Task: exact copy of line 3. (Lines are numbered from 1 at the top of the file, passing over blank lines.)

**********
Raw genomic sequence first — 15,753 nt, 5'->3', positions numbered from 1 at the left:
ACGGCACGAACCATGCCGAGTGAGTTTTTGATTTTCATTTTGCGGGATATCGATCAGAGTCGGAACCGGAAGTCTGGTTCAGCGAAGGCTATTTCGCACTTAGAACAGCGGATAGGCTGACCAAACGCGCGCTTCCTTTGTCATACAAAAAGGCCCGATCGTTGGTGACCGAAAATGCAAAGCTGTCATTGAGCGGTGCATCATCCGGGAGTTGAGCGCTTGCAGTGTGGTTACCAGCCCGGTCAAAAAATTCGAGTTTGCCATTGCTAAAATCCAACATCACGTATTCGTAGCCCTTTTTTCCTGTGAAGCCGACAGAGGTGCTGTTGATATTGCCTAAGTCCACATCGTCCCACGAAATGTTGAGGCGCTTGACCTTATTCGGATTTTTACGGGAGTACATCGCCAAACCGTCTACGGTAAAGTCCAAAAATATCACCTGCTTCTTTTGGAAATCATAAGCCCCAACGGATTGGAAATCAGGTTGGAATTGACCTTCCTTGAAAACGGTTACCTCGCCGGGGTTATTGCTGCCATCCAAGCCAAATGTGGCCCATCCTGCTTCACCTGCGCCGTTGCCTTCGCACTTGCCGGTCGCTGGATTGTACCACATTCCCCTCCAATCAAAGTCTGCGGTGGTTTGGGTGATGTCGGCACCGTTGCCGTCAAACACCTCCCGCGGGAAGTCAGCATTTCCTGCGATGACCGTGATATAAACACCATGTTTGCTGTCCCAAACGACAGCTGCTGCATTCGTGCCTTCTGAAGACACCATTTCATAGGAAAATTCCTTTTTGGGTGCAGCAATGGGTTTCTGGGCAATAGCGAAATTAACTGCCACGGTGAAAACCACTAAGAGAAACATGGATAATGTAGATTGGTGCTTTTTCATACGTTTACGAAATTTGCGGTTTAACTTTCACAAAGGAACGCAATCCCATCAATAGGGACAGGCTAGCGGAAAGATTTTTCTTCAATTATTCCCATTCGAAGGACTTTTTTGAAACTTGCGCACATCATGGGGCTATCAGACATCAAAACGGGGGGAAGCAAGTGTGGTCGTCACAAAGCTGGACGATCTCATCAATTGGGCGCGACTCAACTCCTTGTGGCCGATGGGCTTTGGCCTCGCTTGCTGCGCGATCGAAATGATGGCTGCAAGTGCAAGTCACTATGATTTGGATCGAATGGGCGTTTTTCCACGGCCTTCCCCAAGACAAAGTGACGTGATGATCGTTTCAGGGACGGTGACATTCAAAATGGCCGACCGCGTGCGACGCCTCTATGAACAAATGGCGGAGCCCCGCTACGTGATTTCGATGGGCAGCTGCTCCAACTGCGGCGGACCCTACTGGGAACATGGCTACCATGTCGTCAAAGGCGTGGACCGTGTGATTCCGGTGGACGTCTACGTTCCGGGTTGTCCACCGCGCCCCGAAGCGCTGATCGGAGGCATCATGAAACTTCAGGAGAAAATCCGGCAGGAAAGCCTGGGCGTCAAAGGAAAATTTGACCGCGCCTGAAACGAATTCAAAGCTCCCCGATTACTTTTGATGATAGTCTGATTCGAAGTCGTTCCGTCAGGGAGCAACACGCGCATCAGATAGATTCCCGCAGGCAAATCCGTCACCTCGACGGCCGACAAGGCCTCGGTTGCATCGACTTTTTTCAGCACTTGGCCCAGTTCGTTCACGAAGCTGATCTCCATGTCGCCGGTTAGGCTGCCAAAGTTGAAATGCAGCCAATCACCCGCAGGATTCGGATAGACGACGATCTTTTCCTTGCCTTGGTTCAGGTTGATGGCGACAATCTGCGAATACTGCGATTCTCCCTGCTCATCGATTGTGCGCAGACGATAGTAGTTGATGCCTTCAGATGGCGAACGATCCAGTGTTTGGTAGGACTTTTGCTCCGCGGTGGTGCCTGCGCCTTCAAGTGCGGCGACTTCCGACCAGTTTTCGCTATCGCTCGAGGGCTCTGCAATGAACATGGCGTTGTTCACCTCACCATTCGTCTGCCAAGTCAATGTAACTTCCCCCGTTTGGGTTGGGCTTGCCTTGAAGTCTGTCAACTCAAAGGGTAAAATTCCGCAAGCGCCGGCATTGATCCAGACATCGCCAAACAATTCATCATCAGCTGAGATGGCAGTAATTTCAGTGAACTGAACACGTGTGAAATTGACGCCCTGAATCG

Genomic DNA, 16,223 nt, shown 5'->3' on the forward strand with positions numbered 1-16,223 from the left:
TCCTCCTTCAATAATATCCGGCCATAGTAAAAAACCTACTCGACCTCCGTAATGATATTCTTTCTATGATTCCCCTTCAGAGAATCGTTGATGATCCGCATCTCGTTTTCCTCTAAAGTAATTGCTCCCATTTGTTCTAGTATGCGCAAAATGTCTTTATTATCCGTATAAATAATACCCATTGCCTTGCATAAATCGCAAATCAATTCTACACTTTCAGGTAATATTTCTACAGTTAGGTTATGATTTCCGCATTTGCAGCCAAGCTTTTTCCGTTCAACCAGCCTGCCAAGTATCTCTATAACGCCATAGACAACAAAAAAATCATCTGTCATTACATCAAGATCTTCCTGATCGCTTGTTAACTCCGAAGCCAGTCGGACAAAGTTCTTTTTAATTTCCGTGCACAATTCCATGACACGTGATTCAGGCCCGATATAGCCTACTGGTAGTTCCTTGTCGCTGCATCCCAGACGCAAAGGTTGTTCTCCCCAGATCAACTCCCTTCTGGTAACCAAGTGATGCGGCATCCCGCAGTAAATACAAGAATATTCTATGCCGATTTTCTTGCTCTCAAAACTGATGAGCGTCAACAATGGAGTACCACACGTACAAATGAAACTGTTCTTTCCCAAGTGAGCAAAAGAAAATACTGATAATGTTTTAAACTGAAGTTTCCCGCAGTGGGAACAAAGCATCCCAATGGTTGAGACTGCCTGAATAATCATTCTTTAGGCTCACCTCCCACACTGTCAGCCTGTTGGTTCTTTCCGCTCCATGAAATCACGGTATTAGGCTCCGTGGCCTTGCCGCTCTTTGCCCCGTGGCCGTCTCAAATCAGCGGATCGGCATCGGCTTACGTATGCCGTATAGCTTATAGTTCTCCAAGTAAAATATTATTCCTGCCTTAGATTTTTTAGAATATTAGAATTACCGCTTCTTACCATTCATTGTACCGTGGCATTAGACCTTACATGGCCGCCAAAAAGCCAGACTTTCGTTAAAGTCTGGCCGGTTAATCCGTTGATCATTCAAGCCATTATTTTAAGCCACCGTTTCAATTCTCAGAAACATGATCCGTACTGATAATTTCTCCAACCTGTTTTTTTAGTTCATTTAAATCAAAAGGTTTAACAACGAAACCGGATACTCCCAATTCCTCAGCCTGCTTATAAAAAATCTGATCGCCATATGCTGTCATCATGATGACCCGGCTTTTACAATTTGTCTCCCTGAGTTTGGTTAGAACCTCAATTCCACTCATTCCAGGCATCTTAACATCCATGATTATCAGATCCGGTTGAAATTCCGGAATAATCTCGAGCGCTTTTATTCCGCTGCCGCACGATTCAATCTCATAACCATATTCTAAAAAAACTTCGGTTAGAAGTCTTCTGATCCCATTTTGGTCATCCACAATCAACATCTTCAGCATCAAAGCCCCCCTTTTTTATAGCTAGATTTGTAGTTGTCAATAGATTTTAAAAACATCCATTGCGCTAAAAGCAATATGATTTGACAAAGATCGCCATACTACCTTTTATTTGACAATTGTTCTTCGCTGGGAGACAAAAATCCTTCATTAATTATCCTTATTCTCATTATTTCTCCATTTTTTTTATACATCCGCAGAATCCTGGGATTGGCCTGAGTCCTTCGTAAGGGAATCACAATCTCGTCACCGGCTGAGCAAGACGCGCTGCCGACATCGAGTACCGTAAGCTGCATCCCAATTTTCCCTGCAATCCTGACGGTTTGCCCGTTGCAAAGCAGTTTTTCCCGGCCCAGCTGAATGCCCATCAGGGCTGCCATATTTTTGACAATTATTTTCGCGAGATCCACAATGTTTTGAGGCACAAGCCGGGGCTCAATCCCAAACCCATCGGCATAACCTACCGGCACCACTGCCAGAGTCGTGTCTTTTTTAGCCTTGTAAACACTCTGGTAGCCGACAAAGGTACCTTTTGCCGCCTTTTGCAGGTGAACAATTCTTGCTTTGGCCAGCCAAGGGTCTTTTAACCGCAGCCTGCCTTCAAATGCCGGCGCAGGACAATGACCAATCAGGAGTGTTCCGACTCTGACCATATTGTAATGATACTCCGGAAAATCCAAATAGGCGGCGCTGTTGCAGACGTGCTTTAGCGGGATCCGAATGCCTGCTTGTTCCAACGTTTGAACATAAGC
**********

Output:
Genomic DNA, 16,223 nt, shown 5'->3' on the forward strand with positions numbered 1-16,223 from the left: